Commentary: Higher CPF monthly salary ceiling is good news for your retirement plan - provided you make the most of it
Amid the debate over the higher CPF monthly salary ceiling, Endowus’ chief investment officer looks at what the changes mean for your retirement income in dollars and cents.
SINGAPORE: Since the announcement of a staggered increase in the Central Provident Fund (CPF) monthly salary ceiling, I’ve had many conversations about what it means for Singapore residents and businesses. Those who fall within the S$6,000 to S$8,000 income bracket are worried about the impact on their take-home pay, while business owners are, of course, fretting over the increase in manpower costs.
In the short term, it’s understandable that seeing a drop in one’s monthly take-home pay (assuming the wages stay the same) can feel unsettling - even if that money is going to one’s own CPF. This is especially so if the individual is the sole income earner in the household.
But there is also a timely invitation here for everyone to conduct a broader review of their personal and family finances and budgeting.
The long-term impact of a raised CPF salary ceiling has far-reaching benefits that are important to remember. Commenting on the policy change last Friday (Feb 17), Deputy Prime Minister Lawrence Wong said that “if we don’t start building up for our retirement, we are storing up more problems for ourselves and for society”.
The Government’s concern around retirement adequacy is well-founded, given rapidly rising cost of living pressures. A sustained increase in the long-term trend of inflation from 1 per cent to 3 per cent will lead to an approximately 45.8 per cent decrease in retirement savings over 30 years. A 1 per cent annual inflation rate will reduce purchasing power by 26 per cent over 30 years, while a 3 per cent inflation rate will reduce it by almost 60 per cent.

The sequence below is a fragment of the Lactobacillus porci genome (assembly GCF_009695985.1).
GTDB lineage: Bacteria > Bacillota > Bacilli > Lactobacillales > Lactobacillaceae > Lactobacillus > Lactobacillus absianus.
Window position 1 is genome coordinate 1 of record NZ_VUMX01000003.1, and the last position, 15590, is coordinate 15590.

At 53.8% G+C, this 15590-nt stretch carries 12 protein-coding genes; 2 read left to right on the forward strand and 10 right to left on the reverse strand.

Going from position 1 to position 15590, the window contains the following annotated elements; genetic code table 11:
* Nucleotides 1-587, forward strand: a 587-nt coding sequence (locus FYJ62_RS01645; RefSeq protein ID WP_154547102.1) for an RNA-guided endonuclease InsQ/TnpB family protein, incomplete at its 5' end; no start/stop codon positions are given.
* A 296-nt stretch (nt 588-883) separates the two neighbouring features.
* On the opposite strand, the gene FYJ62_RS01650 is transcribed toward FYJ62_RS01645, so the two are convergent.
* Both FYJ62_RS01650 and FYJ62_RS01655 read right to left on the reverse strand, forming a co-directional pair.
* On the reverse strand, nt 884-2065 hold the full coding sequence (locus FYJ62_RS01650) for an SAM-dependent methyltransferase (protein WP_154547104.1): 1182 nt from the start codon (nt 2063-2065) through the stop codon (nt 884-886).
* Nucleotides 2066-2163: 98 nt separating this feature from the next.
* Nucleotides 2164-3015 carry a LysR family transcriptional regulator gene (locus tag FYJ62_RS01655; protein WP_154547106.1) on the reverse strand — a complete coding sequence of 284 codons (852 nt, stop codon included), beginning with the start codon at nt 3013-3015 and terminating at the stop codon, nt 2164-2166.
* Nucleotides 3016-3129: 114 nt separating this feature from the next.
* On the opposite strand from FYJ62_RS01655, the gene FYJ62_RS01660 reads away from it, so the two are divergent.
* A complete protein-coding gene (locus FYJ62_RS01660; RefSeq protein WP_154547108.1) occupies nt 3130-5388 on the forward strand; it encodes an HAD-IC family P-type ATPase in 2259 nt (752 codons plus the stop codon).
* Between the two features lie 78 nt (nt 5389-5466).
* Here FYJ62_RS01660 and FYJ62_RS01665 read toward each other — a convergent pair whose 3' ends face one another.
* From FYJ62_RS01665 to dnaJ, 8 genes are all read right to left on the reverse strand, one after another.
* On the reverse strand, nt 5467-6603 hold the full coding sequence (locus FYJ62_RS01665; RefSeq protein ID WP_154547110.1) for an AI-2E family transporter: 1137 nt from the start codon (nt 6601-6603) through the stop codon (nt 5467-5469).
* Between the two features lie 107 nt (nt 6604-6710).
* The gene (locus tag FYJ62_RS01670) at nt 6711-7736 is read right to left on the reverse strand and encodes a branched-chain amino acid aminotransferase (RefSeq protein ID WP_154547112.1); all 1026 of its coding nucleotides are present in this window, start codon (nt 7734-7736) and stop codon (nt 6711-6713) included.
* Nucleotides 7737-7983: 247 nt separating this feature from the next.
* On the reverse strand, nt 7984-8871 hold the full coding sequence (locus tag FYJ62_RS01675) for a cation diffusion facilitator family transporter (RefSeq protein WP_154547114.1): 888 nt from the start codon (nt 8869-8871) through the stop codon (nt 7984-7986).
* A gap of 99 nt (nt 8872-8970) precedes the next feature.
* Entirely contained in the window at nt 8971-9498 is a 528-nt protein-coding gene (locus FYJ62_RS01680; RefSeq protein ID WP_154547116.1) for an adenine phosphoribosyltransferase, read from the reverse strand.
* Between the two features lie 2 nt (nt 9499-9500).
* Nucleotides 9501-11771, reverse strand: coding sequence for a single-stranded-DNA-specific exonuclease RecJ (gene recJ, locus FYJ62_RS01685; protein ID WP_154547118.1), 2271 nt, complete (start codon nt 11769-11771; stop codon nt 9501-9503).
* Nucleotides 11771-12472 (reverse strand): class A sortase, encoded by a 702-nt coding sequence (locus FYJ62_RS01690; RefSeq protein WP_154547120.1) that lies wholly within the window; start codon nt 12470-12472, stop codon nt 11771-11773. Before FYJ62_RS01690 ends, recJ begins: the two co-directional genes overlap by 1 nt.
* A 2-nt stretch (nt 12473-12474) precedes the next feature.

The country’s headline inflation exceeded 6 per cent and core inflation ended at 4.1 per cent for 2022 - the first time it has exceeded 3 per cent since 2012. We all feel the painful effects of higher prices from last year.
Against this backdrop, more Singaporeans are also worried they may not have enough funds when they retire. The Endowus Retirement Report 2022 found that Singaporeans in middle- to high-income households had the greatest loss of confidence in their retirement adequacy than before. About 42 per cent of respondents in this income bracket said they were not confident in 2022, a jump from 24 per cent in 2021.
Meanwhile, nearly half of all respondents in the same study said they planned to rely on CPF payouts for retirement - an indication that many continue to see CPF as a key source of funds to see them through their golden years.
There have been concerns that CPF Life payouts are not enough for the average Singaporean. With the latest announcement on the higher CPF monthly salary ceiling, the big question is: How much of an impact will this have on an individual’s CPF funds? And will it be enough for one to retire comfortably?
HOW YOUR CPF CONTRIBUTION LEVELS WILL CHANGE
Let’s say you’re an employee aged 55 or below and earning the same salary of S$8,000 per month from now till January 2026. The table below shows how your CPF monthly contributions will change.
By 2026, you will be making an additional S$400 in employee contributions, while your employer contributes S$340 more. In total, S$740 more will be going into your CPF account every month by 2026, as compared to today.